high school senior taking ap exam online

AP exams are almost here – May 11 is right around the corner! If you’re taking APs, you already know that this year’s exams are:

  • online
  • open-book and open-note
  • free-response questions only, no multiple-choice questions

College Board recently announced specific details about the content for each test including what type questions, how many for each test, and time breakdowns by question. The exam structure has changed, but the best way to prepare has not!


First and foremost, you must thoroughly understand the course material and be able to recall key information.

Online exams are much shorter in length and there are no multiple-choice questions — so no process of elimination, no recognizing the right answer when you see it, and no guessing. Instead, there are free-response questions where you must be able to connect multiple concepts and bits of information together to construct well-written responses.

Most students prefer multiple-choice, so many are a bit worried about this year’s format. Remember that you’re all in the same boat and that the same changes apply to everyone. You’ve had practice with FRQs and DBQs throughout the school year and you can do this!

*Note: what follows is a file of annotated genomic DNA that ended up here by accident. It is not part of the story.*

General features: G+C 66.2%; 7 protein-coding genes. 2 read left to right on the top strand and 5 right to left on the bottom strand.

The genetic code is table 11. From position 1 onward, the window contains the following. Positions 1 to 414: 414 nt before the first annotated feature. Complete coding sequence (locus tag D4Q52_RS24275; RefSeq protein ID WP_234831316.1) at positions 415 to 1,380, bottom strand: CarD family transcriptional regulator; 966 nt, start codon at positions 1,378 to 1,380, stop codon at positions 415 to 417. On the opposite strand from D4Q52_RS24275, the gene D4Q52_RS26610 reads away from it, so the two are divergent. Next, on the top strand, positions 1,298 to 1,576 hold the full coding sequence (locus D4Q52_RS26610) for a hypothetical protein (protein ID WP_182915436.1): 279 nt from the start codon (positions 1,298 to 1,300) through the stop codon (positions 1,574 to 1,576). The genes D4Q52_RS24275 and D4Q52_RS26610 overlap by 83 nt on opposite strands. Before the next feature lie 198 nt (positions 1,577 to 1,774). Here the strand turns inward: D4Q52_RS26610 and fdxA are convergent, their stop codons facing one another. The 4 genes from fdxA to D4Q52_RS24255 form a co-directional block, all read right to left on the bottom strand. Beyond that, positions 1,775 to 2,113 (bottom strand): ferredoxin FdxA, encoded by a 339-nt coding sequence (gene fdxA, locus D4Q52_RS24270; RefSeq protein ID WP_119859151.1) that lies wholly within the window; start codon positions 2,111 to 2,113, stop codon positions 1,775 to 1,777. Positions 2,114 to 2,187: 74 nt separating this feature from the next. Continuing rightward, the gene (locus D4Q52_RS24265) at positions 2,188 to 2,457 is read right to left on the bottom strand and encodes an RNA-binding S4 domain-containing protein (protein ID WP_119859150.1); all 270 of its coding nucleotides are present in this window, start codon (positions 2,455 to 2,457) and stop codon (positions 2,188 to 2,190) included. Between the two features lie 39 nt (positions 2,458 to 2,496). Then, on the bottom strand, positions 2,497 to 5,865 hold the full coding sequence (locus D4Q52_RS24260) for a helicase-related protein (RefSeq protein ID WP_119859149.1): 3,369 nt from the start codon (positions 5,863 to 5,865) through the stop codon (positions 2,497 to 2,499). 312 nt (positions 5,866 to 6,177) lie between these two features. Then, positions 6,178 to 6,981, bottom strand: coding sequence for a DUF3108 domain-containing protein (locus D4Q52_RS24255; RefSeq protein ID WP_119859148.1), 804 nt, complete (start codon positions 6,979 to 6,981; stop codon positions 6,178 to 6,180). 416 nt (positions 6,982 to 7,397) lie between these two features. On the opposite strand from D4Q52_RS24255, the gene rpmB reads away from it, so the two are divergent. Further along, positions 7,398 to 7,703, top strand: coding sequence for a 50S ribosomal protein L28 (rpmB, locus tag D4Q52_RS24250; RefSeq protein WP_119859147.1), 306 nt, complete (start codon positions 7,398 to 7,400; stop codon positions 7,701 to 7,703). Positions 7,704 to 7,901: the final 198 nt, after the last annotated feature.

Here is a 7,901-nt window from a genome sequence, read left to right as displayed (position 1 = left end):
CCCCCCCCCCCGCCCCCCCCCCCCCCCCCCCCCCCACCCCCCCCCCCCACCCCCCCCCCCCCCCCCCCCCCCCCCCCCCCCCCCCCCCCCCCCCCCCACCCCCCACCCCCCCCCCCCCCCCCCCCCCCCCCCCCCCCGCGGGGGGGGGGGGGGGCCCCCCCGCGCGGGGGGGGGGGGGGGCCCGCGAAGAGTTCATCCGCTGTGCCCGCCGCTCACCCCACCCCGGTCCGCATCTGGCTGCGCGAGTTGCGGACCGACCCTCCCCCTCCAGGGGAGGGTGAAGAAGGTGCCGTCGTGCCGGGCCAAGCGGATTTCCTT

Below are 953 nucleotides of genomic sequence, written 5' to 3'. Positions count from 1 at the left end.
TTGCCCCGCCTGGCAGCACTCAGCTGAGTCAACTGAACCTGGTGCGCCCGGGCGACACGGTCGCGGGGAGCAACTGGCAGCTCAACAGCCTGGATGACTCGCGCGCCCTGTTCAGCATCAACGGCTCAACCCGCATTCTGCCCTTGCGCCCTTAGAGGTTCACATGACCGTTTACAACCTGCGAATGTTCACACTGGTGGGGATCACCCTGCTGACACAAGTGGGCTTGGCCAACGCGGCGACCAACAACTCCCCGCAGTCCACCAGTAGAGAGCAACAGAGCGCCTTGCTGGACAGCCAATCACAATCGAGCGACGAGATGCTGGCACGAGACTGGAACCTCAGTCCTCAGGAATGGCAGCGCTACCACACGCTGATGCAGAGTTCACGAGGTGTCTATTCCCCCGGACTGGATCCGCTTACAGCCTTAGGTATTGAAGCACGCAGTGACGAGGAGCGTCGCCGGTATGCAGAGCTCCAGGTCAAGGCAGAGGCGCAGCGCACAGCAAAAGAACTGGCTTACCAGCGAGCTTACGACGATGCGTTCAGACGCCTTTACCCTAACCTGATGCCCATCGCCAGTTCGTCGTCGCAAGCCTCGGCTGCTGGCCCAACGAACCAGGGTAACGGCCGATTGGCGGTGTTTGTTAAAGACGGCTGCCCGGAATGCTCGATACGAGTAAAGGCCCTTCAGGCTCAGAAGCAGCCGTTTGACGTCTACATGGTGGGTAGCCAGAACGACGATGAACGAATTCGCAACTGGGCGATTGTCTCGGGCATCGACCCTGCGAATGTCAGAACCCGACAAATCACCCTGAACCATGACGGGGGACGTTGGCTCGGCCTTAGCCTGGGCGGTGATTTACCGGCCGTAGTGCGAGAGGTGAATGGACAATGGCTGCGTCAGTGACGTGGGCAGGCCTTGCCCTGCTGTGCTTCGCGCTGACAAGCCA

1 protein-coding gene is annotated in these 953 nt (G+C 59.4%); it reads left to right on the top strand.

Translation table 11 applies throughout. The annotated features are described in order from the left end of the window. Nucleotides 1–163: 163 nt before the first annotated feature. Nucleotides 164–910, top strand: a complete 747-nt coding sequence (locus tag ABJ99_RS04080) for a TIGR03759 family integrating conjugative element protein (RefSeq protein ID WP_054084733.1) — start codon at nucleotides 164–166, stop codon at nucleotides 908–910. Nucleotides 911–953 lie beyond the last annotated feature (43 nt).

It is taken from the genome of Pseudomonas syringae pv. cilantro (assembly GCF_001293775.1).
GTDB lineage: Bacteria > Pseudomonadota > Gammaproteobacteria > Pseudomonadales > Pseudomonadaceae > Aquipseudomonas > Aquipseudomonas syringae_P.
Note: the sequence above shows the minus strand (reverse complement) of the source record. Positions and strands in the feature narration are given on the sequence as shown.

The College Board has said students don’t need to worry about finishing the entire exam — you can still get a 5 without finishing all the questions but you will need to work steadily and diligently to get through as much as you can. Important takeaway here — do not freak out if you’re worried you won’t finish. It’s okay not to finish and you need to stay focused to ensure that the work you do complete is your best.

Grading will be adjusted to accommodate the new format and there won’t be an advantage or disadvantage from the changes.


Open-book and open-note testing does not mean you don’t need to study and prepare. It means you should be even more prepared, especially in reviewing your notes! If you rely too heavily on your books and notes, and they are not organized, then your responses may be incomplete.

Your goal is to transfer as much from your head to your answer as you can — if you spend too much time flipping pages or looking up details, you won’t have enough time to show what you actually know.

Your ability to look facts up is not being tested. Your ability to analyze sources, create an argument, and convey that information is.

This is your chance to show what you have learned. Make sure you show it all. The only way a grader knows what you know is if you tell them. Don’t assume they know something; it doesn’t matter whether they do or not. It matters whether you build your answer and convey what you know in your head to your answer effectively. Take your time and explain your thought process.


The College Board provided AP teachers with a deck to be shared with students the week of April 28 so you can get familiar with the test taking system well in advance of exams.


You put so much work and time into AP classes prior to the start of this pandemic. Don’t let it go to waste — stay focused and do your best. Remember that all students are in this together and you’ve all got this!

More tips and info are on the way so check back soon. And if you need personalized help with AP exam prep, we’re here to help!